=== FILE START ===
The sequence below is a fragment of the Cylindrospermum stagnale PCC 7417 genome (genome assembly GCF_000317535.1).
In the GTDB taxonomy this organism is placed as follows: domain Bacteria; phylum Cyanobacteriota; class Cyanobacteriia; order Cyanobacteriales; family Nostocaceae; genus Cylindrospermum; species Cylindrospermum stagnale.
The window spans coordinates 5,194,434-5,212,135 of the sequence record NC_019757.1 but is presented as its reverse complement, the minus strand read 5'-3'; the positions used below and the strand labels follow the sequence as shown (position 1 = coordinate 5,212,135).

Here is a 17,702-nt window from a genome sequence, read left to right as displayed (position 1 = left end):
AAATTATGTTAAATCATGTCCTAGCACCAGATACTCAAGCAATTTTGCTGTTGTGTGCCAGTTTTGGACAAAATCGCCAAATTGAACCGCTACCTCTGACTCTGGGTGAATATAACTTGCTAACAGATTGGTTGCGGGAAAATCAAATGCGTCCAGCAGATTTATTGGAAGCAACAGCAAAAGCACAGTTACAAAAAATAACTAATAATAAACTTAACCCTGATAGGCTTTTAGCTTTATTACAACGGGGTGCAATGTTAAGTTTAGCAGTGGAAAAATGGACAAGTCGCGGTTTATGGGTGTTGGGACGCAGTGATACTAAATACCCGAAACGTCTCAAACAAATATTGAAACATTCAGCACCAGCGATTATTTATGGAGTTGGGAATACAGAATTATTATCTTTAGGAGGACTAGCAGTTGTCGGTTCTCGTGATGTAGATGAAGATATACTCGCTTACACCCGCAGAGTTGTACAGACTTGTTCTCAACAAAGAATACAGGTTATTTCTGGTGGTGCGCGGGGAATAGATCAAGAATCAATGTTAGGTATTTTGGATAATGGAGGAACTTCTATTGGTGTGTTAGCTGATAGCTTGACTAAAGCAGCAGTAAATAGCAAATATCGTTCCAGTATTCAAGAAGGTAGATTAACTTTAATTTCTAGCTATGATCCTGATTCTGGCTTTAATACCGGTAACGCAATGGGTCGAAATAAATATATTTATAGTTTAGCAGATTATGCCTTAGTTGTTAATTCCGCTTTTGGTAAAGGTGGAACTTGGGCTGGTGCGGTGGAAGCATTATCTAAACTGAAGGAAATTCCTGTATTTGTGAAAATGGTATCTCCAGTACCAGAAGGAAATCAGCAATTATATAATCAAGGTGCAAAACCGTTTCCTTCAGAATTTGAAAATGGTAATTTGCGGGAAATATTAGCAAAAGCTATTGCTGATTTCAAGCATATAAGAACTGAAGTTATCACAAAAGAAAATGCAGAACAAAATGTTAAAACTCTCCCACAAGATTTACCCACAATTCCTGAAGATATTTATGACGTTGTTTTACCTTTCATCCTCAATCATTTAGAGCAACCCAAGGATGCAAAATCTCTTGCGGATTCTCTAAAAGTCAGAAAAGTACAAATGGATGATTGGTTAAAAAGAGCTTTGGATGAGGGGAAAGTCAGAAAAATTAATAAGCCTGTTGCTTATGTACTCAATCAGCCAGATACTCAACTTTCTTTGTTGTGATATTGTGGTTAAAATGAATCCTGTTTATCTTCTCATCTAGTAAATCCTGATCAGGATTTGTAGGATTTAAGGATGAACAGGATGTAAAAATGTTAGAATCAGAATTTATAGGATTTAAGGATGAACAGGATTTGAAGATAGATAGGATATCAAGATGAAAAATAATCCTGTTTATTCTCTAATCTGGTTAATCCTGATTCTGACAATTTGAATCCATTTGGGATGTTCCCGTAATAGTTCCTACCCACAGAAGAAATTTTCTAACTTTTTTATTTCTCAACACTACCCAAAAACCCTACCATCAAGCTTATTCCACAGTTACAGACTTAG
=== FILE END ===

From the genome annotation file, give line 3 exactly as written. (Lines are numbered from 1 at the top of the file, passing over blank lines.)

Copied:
The window spans coordinates 5,194,434-5,212,135 of the sequence record NC_019757.1 but is presented as its reverse complement, the minus strand read 5'-3'; the positions used below and the strand labels follow the sequence as shown (position 1 = coordinate 5,212,135).